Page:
It’s been eight years now, so you can be forgiven if you’ve forgotten, but there was a time when Reggie Bush wasn’t just expected to be a good NFL player, wasn’t even expected to be a great NFL player, but was expected to be a transcendent NFL player. When Bush was running wild at USC in 2005, people talked about him like he was going to be some combination of Barry Sanders and Gale Sayers in the NFL, a player who had the talent to be the NFL’s best running back, the NFL’s best slot receiver and the NFL’s best kick returner, all in one package.
It didn’t happen, for a variety of reasons ranging from the fact that the team that drafted Bush, the Saints, really didn’t need him to be an every-down running back, to the fact that it was basically impossible for anyone to live up to the kinds of expectations that were on Bush coming out of college.
But what has happened in this, Bush’s eighth NFL season and first with the Lions, is that we’re finally getting the Reggie Bush we’ve been waiting for. The Lions have the right offense to take advantage of Bush’s skills, both as a runner and as a receiver, to get him the ball in space and to let him cut and spin and start and stop and hurdle and sprint to the end zone.
Bush did all of that and more on Sunday against the Bears, a game that might have been the best of his NFL career. Bush had 18 carries for 139 yards and added four catches for 34 yards, but those numbers don’t do justice to how electrifying he was. Bush’s 37-yard touchdown, on which he took a handoff up the middle, ran past defensive end Cornelius Washington before bouncing to the outside, hurdled safety Major Wright and then outraced cornerbacks Tim Jennings and Charles Tillman to the end zone was one of the most beautiful plays of this NFL season.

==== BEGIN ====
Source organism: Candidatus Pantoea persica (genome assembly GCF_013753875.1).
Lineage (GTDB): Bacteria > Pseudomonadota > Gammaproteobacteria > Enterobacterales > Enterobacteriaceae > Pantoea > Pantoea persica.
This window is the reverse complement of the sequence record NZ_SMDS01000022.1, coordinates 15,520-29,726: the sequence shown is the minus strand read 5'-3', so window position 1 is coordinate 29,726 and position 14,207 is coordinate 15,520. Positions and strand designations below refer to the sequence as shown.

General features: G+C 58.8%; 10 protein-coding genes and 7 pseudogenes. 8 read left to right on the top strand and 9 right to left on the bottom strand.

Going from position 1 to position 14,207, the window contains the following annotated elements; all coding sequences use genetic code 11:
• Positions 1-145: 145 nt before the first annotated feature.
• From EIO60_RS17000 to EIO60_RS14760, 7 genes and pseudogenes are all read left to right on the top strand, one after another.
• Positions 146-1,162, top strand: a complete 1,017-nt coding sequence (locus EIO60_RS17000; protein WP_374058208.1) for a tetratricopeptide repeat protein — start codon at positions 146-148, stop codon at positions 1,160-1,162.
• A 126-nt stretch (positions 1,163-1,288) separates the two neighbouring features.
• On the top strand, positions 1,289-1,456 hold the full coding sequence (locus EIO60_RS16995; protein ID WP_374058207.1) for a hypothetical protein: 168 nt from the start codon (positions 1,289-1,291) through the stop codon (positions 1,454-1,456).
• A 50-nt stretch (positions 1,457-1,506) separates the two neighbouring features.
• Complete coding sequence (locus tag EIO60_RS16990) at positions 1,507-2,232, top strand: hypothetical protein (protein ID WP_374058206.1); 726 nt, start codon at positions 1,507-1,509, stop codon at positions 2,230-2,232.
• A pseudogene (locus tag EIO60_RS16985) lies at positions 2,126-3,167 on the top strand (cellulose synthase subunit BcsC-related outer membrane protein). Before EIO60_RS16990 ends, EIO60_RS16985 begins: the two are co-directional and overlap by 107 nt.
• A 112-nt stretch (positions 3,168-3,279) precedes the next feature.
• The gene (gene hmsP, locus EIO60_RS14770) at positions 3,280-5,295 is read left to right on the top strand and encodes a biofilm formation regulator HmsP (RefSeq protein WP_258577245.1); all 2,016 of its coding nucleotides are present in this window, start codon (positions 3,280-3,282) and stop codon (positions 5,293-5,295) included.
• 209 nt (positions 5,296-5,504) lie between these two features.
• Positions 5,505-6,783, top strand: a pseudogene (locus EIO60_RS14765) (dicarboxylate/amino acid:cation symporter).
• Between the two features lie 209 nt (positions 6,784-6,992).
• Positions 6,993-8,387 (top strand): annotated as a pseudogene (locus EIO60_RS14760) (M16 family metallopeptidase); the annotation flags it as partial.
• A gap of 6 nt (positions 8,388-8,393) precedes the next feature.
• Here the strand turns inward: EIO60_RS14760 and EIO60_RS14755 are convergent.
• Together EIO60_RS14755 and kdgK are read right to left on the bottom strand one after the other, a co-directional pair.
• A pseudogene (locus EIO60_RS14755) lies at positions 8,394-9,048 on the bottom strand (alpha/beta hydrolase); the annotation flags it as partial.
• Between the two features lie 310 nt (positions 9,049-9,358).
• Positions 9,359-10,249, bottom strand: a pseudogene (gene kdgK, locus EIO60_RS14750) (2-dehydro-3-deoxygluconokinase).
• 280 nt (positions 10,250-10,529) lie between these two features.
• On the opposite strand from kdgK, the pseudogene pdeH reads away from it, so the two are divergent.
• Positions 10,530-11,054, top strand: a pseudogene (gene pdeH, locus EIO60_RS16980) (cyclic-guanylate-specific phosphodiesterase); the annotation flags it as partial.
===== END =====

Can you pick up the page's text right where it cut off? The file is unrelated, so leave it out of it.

The Lions have made Bush their featured back in the running game and are giving him plenty of opportunities to carry the ball, and they’re also throwing him a lot of passes, not just out of the backfield but lined up as a slot receiver. Opposing defenses give so much respect to Lions receiver Calvin Johnson that Bush isn’t going to see many eight-man fronts, and he’s going to have a lot of room to make plays all season. Bush has only played two and a half games so far because he missed half of Week Two and all of Week Three with a knee injury, and durability will have to be a concern for Bush in Detroit, just as durability is a concern for any running back who gets the kind of workload the Lions are giving Bush. But if he can stay healthy the rest of the way, he has the potential to lead the league in yards from scrimmage, and lead the Lions to the playoffs.
Bush was my favorite player in any game on Sunday. Here are my other thoughts from Sunday’s games:
The Jets need to do more pushups. With all the Jets’ penalties last week, Rex Ryan implemented a new policy that whenever anyone committed a penalty in practice, everyone had to do pushups. It didn’t work. The Jets committed 10 more penalties on Sunday. Through four games this season, the Jets have committed 44 penalties, putting them on pace to commit 176 this year. The all-time NFL record is 163 penalties in a season, set by the Raiders two years ago.